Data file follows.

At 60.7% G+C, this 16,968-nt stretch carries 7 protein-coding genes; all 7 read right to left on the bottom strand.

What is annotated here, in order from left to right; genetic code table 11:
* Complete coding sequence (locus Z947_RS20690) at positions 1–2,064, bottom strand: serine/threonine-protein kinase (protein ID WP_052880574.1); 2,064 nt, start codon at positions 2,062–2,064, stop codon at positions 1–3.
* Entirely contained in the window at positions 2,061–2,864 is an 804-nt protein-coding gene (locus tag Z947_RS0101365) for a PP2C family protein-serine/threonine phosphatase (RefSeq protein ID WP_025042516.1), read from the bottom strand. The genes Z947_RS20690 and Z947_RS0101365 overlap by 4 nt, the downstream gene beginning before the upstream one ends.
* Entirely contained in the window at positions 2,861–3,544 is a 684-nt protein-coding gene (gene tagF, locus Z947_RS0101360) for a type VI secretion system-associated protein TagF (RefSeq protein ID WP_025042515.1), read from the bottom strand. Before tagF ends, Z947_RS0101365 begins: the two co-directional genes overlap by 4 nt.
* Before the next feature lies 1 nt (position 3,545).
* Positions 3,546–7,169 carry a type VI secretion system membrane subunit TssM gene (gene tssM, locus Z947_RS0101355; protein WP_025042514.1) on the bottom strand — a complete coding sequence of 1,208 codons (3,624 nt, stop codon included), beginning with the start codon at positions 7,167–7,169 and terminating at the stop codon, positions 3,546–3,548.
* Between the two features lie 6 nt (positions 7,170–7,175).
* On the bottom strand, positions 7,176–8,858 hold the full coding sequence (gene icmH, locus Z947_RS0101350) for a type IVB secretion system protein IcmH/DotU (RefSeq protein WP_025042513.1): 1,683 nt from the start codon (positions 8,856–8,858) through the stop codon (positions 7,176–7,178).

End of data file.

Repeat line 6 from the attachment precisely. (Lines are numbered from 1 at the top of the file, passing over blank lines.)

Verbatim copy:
* Before the next feature lies 1 nt (position 3,545).